© 2016-2020 Haggard Hawks

  • Facebook
  • Twitter Social Icon
  • YouTube Social  Icon
  • Instagram Social Icon
  • Paul Anthony Jones


The fact that a Sebastianist is someone who believes in something utterly unbelievable popped up on HH early on Tuesday morning:

...and there’s too good a story behind this one to leave it unexplained.

The Sebastian at the root of the word Sebastianist is Dom Sebastião de Portugal, or King Sebastian I, who ascended to the Portuguese throne in June 1557, at the age of just 3. Sebastian’s reign, despite his youth, was for the most part successful, and saw Portugal flourish both domestically and internationally with the success of its colonies in Africa and India.

But in 1578, the now 24-year-old King Sebastian embarked on a risky crusade against Morocco. Ignoring the best counsel of his advisors, Sebastian headed deep into the Moroccan desert to wage war, and on 4 August is presumed to have either been killed in battle at Alcácer Quibir, or else captured and executed soon afterward.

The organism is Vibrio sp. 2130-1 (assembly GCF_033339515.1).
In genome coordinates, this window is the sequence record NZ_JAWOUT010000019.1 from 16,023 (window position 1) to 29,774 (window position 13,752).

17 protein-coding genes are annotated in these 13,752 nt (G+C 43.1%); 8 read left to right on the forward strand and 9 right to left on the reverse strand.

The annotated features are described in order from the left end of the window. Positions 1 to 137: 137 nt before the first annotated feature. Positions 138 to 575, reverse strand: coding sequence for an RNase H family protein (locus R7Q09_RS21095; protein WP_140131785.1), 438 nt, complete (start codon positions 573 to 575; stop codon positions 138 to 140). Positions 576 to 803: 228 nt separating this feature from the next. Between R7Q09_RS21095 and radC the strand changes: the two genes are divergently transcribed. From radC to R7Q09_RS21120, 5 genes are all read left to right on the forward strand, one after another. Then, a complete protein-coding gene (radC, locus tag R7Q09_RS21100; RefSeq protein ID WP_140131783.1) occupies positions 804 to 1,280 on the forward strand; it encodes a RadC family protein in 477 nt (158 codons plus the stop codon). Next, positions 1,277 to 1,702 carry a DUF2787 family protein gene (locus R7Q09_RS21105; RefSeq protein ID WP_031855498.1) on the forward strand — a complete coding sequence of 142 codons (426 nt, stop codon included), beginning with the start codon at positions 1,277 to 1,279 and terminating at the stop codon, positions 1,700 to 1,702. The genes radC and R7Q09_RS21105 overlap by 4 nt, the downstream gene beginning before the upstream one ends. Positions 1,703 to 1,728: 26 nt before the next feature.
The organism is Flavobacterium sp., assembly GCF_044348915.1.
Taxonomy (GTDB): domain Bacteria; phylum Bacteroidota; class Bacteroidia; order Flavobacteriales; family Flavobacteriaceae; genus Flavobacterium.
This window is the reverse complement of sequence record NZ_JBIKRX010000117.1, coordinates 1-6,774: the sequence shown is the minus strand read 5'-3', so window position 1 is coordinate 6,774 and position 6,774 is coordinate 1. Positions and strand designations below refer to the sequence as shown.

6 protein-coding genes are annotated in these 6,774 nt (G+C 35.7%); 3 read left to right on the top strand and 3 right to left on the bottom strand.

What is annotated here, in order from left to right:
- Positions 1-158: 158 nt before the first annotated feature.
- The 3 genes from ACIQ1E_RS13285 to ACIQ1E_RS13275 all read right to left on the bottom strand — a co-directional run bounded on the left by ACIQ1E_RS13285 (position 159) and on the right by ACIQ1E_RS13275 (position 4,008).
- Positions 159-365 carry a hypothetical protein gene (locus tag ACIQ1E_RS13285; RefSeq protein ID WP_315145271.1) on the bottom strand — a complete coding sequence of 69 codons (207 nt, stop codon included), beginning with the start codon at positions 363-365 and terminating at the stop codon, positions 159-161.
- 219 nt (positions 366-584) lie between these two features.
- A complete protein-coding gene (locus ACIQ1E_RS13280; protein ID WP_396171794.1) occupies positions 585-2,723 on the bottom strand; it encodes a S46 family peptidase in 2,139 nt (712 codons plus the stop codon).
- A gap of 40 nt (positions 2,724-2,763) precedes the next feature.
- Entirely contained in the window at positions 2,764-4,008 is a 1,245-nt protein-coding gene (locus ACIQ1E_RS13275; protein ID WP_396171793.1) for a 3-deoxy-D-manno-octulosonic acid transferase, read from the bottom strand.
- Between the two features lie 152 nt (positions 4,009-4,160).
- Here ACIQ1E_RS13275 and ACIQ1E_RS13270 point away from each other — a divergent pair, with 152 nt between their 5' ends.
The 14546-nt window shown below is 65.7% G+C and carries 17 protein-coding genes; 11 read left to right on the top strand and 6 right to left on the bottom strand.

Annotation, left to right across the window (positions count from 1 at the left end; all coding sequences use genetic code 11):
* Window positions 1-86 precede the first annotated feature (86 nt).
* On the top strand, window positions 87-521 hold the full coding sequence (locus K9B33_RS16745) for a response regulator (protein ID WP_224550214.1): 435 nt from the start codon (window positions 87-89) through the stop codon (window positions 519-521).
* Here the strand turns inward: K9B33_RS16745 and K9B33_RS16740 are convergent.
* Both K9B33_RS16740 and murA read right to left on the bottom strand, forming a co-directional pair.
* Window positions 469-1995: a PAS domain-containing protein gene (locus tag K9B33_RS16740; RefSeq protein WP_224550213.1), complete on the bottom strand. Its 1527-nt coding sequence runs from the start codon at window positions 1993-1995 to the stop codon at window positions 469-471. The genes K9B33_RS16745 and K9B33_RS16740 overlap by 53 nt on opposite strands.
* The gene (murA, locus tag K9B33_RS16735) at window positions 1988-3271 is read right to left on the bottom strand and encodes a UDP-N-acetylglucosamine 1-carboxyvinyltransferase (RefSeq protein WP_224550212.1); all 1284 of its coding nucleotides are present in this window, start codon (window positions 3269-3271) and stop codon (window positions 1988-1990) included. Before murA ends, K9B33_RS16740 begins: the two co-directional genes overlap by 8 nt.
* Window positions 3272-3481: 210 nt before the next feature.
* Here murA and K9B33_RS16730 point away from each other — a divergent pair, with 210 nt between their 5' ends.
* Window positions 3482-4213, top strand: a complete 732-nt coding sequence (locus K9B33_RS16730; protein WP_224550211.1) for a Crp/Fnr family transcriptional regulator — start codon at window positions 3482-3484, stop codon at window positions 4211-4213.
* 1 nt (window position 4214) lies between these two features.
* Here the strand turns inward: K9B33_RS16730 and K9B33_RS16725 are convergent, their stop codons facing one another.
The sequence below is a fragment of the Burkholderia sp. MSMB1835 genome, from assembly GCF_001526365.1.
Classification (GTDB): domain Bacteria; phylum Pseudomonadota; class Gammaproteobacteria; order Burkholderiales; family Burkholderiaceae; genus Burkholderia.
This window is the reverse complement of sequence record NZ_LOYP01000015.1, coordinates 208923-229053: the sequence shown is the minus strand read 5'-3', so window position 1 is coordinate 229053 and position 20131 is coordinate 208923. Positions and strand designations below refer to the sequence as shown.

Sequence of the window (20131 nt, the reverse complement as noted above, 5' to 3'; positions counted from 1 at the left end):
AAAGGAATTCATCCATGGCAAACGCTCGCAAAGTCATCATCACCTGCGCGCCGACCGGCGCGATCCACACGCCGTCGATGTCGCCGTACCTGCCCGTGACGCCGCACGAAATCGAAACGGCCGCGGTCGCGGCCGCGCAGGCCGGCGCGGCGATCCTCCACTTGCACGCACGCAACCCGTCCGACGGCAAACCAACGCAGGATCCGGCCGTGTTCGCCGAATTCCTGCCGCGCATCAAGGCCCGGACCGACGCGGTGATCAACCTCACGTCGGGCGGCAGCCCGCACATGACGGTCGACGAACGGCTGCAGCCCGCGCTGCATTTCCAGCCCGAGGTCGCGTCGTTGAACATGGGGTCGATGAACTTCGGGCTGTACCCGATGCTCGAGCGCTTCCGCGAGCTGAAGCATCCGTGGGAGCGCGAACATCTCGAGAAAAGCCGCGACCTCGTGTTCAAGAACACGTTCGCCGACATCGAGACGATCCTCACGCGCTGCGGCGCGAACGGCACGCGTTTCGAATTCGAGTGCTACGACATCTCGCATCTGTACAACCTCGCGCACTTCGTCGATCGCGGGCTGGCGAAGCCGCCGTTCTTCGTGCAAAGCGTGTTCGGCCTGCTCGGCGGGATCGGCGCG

When news of the young king’s untimely death broke back in Portugal, many of the Portuguese people found it difficult to accept. As a result, rumours quickly began to emerge that Sebastian had in fact fled the battlefield in Morocco, or else had escaped captivity, and would one day return home to rule Portugal once more.

As the decades passed, the legend of the lost king endured. Imposters and pretenders to the throne claiming to be Sebastian came and went. Belief that the king was still alive, and would indeed return to save Portugal, persisted—to the extent that when John IV was crowned king in 1640, he had to agree to surrender the throne should Sebastian ever return (despite the fact that, by then, Sebastian would have been well in his 80s).

By the eighteenth century, more than a hundred years after his death, Sebastianism had become a pseudo-mystical cult, whose members believed the legendary Messiah-like king would rise from the dead to return Portugal to its former glory. Despite the cult’s increasingly impossible expectations, its numbers nevertheless continued to grow—notably after a renowned Sebastianist supporter supposedly predicted a powerful earthquake that struck Lisbon in 1755.

Today, however, the cult of Sebastianism has understandably largely been abandoned. But the term Sebastianist nevertheless remains in place in the language in a broader, allusive sense referring to someone who steadfastly believes something that is inherently unbelievable or impossible.

#Europe #history #warfare